Opposite is a map of the
annual pan rates of evaporation in (inches) across the United
States, which as can be seen from the map of the world's deserts
lies within approximately the same latitudes as the major deserts
of the world.
In a desert region like Tuscon, Arizona, which lies within the
Sonoran Desert, the average annual evaporation is roughly 100
inches or 2.5 m, which is the amount of annually evaporation that
is used in this invention for comparative purposes for all
Evaporation is the changing of water from a liquid state to a gas.
It is usually used to indicate a state change below the boiling
point of water. The evaporation rate can be measured by noting the
change in the depth of water in a glass, a pail, a puddle or a
swimming pool over a given time period (usually a day). Placing a
ruler in any of these gives a scale one can use to read the drop
in the surface elevation in a day or more.
The 8 largest hot deserts encompass an area of 15,559,000 km2. If
2.5 m of water evaporated from each of these deserts this would
make 15,559,000 km2 X .0025 km or 38897.5 km3 of water that would
Latent heat is the amount of energy in the form of heat released
or absorbed by a chemical substance during a change of state (i.e.
solid, liquid, or gas), or a phase transition.
38897.5 km3 of water evaporated annually = 38897.5 km3 /(365days X
24 hours X 60 minutes X 60 seconds) or .001233 km3/s
1000c.c of water = 1 kilogram
.001233 km3 of water = .001233 X 100,000 cm X 100,000 cm X
100,000 cm or .001233X1015 c.c. or 1.233 E+12 c.c. of water.
1.233 E+12 c.c of water = 1.233 E+12 / 1000 = 1.233E+9 kilograms
of water. Therefore 1.233E+9 kg/s could typically be evaporated
from the surface of the world’s irrigated hot deserts.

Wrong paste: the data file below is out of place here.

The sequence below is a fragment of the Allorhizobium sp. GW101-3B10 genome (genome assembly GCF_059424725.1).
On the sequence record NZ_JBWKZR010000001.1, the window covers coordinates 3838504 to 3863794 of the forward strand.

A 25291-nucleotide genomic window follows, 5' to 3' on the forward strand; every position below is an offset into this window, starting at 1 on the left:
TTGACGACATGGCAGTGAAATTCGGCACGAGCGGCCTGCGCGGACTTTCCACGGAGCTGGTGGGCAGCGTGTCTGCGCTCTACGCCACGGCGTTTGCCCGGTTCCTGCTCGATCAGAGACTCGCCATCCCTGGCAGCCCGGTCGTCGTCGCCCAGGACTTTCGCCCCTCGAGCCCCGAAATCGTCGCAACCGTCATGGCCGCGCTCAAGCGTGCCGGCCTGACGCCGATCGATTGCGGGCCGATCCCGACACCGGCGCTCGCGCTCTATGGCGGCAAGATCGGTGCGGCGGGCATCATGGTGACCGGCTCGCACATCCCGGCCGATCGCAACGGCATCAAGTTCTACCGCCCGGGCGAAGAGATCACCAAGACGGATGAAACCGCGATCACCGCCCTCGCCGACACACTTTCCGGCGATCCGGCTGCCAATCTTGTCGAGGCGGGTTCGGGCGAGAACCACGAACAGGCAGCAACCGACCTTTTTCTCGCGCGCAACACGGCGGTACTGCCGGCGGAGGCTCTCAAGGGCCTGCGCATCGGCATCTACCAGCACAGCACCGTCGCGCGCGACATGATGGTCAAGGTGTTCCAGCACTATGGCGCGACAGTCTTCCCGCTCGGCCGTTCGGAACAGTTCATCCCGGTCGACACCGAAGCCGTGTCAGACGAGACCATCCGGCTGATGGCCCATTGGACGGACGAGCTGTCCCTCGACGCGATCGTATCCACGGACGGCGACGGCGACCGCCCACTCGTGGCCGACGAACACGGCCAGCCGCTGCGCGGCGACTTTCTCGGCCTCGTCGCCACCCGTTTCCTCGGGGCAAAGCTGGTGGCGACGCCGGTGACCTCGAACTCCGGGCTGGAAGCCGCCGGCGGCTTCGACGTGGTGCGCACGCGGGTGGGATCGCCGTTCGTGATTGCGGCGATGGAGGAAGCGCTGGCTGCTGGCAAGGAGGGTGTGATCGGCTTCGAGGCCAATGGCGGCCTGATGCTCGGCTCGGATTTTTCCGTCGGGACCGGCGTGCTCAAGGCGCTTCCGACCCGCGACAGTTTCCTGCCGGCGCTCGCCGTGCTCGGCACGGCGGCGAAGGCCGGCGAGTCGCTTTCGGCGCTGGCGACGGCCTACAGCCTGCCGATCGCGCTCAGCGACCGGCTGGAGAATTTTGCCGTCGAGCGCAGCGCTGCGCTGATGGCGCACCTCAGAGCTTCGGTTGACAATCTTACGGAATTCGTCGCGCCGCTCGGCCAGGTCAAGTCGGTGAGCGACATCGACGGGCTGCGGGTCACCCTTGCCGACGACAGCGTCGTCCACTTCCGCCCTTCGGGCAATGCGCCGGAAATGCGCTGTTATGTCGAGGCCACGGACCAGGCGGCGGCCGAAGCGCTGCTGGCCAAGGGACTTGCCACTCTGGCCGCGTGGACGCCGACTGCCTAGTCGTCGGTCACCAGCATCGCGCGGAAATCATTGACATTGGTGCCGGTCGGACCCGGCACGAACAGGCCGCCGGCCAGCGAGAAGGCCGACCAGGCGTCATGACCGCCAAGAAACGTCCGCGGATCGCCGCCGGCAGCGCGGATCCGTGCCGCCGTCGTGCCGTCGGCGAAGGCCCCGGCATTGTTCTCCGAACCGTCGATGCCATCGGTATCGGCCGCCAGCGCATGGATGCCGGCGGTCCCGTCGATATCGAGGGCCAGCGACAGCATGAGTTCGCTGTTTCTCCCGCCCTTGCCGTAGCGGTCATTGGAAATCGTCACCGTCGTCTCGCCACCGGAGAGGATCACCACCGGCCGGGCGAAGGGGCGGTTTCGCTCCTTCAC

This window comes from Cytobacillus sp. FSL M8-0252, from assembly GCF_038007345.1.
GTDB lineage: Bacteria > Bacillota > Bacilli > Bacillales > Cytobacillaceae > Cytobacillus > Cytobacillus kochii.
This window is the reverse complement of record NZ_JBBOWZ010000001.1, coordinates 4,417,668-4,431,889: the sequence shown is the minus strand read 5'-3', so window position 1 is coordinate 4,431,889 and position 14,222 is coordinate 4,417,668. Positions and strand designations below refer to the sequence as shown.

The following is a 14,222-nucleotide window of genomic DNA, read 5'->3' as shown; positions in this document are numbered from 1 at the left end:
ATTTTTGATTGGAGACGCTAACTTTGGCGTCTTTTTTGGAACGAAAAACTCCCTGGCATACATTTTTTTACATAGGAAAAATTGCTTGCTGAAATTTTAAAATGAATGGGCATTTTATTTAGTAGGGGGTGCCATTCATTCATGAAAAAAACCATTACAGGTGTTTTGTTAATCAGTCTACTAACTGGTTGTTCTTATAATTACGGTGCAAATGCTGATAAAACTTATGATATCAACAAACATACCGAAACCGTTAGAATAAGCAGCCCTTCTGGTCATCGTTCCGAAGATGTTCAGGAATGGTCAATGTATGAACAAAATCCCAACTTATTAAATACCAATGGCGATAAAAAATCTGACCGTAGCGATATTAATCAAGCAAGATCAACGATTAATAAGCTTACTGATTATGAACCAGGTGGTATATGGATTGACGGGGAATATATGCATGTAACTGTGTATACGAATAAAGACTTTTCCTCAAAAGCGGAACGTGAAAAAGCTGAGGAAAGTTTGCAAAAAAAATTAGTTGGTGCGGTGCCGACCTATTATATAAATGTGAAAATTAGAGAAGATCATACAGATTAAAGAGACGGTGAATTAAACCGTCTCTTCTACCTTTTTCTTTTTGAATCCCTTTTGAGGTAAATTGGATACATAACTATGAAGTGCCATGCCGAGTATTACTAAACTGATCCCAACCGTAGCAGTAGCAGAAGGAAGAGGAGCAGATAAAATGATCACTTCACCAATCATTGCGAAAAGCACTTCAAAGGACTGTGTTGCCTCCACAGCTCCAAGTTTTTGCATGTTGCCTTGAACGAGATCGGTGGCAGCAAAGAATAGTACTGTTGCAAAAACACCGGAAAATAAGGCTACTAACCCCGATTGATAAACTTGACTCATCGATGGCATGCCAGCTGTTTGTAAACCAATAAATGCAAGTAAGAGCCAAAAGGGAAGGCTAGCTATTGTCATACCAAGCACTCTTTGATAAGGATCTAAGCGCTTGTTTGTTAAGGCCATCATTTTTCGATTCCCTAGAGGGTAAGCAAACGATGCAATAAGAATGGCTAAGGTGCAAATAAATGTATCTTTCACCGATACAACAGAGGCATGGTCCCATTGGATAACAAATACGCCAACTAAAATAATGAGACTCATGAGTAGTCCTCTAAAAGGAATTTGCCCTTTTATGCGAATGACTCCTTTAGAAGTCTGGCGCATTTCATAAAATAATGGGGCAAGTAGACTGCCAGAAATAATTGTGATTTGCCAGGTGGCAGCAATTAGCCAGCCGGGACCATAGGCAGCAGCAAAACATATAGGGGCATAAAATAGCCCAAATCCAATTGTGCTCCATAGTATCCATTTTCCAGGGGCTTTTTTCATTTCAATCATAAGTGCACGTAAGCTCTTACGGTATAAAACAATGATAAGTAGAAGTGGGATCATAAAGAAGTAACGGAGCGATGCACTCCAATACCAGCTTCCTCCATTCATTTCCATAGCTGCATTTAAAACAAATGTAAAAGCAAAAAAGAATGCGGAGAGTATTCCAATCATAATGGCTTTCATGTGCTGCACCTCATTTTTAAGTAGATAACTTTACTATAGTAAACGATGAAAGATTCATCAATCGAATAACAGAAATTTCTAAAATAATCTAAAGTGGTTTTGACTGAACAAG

The heat required to evaporate this water would be taken up from
the desert and this heat can be calculated using the formula q =
hwe g, where q = heat supplied (kJ/s, kW) and hwe = 2270 (kJ/kg)
is the evaporation heat of water and g = amount of water
Therefore the amount of energy that would be taken up evaporating
water from the irrigated hot deserts (q) = (2270 kJ/kg) (1.233 E+9
kg/s) = 2.7989 E+12 kW
1 terra watt = 1 E+9 kw therefore roughly 2.7989 E+3 terra watts
of energy would be taken up evaporating water from the 10 largest
irrigated hot deserts of the world.
The purpose of an embodiment of the current invention is to
increase the surface area of the Earth subject to significant
evaporation, which in turn would contribute to cooling a warming
planet. As explained above the average annual evaporation in
deserts is roughly 2.5 m of water. Approximately this amount of
the water pumped into the desert for irrigation purposes would
therefore evaporate and would produce an added cooling influence
on a warming planet. As stated above deserts typically receive an
average annual precipitation of less than .25 m therefore the
cooling influence due to desert evaporation as a consequence of
the implementation of an embodiment of this invention would be at
least 10 times greater than the status quo.